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Stephen John Mills 1942-2012


Oil industry geologist with an encyclopaedic knowledge of the world’s sedimentary basins and a pioneer of plate tectonic theory in hydrocarbon exploration

Stephen John Mills died peacefully on Saturday 7 January, 2012 in Calgary, Canada after a long and courageous battle against Parkinson’s Disease. Steve was well known to many people internationally in the E&P industry. During his time in London Steve was a regular attendee at courses and symposia organised by the Society as well as a regular visitor to the Society’s library.

Steve was born on 20 November 1942 in Gosforth, Northumberland, England. He was the only son of John and Florence Eileen Mills. He was educated at St Bees School in Cumbria from 1956 to 1961. He attended the University of Durham graduating with a BSc (Hons) degree in Geology in 1964 and later an MSc degree in micropalaeontology from the University of London in 1965.

His first job was with Burmah Oil Company in Ecuador in 1965. He worked as a geologist in general exploration geology which included field work in the Santa Elena Peninsula and later in the Oriente Basin of Ecuador.

In 1972 Steve was transferred to Burmah’s Perth office in Western Australia. Burmah’s giant Northwest Shelf gas/condensate discoveries made this period exciting times for the company. He was later appointed District Geologist in the Bonaparte Gulf Basin and his work resulted in the multi-TCF gas/condensate discoveries at Sunrise, Troubadour and Kelp. Subsequent to that he was involved in geological field work in Indonesia and Portuguese Timor.

Following Burmah’s liquidity problems and the sale of their Australian assets to a BHP/Shell consortium, Steve was transferred back to London, where he became responsible for exploration in Burmah’s assets in the Central North Sea. He later moved to BNOC in Glasgow.

While in Ecuador and Australia Steve became excited by the new theory of global plate tectonics and used these new global tectonic concepts in his basin analysis on the NW Shelf of Australia, and in the North Sea. At BNOC he became much admired for his skill in being able to condense a play, showing its plate tectonic setting and prospectivity attributes, into a single diagram.

In 1979 he moved to Hudbay Oil International in Calgary in the role of Manager of Geology with a worldwide brief. During this period Steve developed an attractive and well-balanced portfolio of assets at Hudbay, adding to assets already existing and acquiring new ones throughout Southeast Asia, Europe, Latin America and Africa. Steve was very well liked in Hudbay and was highly regarded by the management and board of the parent company.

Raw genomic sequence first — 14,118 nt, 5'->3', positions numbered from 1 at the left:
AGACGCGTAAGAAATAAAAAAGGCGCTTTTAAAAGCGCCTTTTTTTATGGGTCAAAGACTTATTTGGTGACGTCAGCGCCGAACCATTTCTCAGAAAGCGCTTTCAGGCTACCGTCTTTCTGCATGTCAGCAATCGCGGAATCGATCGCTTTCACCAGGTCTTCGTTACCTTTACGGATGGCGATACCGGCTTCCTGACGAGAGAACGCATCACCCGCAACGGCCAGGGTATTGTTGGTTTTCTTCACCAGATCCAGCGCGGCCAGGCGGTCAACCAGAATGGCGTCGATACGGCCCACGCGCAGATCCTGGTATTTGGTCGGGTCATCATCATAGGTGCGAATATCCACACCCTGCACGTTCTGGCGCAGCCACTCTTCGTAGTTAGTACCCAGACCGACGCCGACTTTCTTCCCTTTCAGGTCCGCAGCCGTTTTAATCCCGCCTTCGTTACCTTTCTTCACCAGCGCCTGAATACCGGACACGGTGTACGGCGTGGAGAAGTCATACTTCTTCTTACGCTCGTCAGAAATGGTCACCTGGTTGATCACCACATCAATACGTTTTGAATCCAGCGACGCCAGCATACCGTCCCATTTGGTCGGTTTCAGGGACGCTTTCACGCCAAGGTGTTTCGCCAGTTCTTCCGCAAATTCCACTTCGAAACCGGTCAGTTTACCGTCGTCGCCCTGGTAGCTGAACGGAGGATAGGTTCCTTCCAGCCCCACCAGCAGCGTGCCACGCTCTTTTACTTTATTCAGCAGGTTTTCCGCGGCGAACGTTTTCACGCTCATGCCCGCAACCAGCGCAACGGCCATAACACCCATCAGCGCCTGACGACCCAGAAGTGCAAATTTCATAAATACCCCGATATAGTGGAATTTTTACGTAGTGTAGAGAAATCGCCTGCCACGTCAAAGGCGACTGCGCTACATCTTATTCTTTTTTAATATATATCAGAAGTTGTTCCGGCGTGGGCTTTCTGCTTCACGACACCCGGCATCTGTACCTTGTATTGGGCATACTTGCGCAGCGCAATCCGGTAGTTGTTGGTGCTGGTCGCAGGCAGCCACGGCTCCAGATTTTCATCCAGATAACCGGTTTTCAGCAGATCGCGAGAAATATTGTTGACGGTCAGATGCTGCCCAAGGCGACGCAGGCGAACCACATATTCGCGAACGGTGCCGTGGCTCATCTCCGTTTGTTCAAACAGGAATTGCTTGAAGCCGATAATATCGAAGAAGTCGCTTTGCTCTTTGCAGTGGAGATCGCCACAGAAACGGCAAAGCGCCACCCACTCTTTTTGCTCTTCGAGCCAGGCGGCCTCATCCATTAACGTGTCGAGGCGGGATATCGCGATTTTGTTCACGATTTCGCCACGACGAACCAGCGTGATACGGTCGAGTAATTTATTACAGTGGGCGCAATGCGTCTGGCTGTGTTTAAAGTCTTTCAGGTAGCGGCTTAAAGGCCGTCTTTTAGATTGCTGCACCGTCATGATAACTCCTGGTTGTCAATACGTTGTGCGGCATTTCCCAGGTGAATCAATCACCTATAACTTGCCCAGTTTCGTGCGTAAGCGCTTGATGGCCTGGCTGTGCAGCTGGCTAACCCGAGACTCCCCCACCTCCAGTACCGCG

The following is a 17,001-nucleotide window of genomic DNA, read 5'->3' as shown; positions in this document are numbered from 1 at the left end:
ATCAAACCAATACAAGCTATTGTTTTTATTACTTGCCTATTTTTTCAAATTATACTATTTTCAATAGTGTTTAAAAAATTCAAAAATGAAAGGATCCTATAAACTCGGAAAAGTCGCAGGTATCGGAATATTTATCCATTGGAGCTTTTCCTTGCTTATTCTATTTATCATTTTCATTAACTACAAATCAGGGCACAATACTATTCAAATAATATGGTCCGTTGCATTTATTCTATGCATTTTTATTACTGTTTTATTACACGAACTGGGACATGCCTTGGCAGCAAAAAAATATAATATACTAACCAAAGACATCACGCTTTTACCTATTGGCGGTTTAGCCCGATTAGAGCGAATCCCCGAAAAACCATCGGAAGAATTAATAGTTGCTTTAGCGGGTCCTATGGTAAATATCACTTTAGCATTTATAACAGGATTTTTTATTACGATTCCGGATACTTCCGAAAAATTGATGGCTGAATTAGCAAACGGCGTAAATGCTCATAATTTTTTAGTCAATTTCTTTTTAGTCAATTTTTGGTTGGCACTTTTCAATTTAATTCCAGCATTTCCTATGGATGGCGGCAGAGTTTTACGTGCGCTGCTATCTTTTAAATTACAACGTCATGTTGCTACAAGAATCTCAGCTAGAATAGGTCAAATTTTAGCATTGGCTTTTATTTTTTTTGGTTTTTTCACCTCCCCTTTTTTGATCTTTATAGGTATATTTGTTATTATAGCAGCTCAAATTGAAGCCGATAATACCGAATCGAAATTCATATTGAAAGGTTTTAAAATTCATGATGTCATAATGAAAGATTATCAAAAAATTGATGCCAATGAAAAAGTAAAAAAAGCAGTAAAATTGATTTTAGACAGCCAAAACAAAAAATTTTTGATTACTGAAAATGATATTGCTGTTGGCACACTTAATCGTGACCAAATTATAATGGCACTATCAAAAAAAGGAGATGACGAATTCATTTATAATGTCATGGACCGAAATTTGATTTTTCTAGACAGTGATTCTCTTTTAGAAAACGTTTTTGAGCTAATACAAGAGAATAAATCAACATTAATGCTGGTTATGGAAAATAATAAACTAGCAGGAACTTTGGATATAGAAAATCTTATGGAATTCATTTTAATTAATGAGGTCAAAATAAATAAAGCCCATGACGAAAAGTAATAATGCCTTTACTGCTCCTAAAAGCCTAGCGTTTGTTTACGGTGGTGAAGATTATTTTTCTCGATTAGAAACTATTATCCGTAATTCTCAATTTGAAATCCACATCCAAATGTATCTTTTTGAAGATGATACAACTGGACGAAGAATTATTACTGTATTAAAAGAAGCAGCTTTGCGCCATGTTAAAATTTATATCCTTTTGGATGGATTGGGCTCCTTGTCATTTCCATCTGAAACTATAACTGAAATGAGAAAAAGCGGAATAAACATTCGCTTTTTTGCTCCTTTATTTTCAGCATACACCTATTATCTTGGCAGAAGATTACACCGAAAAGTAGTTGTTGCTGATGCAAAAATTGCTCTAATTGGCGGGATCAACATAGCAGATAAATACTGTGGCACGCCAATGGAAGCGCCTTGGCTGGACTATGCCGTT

Hudson’s Bay Oil and Gas was acquired by Dome Petroleum in late 1981. The latter subsequently sold its international assets to Lasmo, and so Steve moved back to London during early 1983. He assumed the position of International Geology Manager at Lasmo with a worldwide brief. Throughout his seven years with the company he filled various senior exploration management and international new venture roles. He impressed all with his ability to talk knowledgeably about any sedimentary basin in the world and was modest with it. He had a phenomenal memory and could recall conversations, discussions at meetings attended and reports read in amazing detail. He was a perfectionist and brought this trait into all recommendations and decisions in which he participated. Steve was a good manager to work for, and was always supportive of those under his supervision. Despite his affable and easy-going manner, his standards were extremely high and he demanded the same from those in his team.

In late 1990 CanadianOxy offered him the position of International Exploration Vice President in Calgary which he accepted. At that time the company was in an expansionist mode and the international new venture group was an exciting place in which to work. Again, Steve inspired all with his quiet competence and extraordinary knowledge about seemingly every petroleum province in the world.

In 1996 he left CanadianOxy to pursue a career as a consultant. By about 2000 Steve decided to discontinue his petroleum consulting and redirected his energy and enthusiasm into military history publications.

Steve had great spirit and firm determination as demonstrated during his long illness. He will be remembered as a gentleman, an excellent geologist, a military historian and above all as a loyal and trusted friend. He was erudite, broadly read, a linguist and a wonderful raconteur.

by Robert W Duke and J Bruce Blanche, with contributions from Phil Wright, Dave Boote, Brian Hodgson, Dave Powell, John Hogan, Don Poynton and Jenny Miles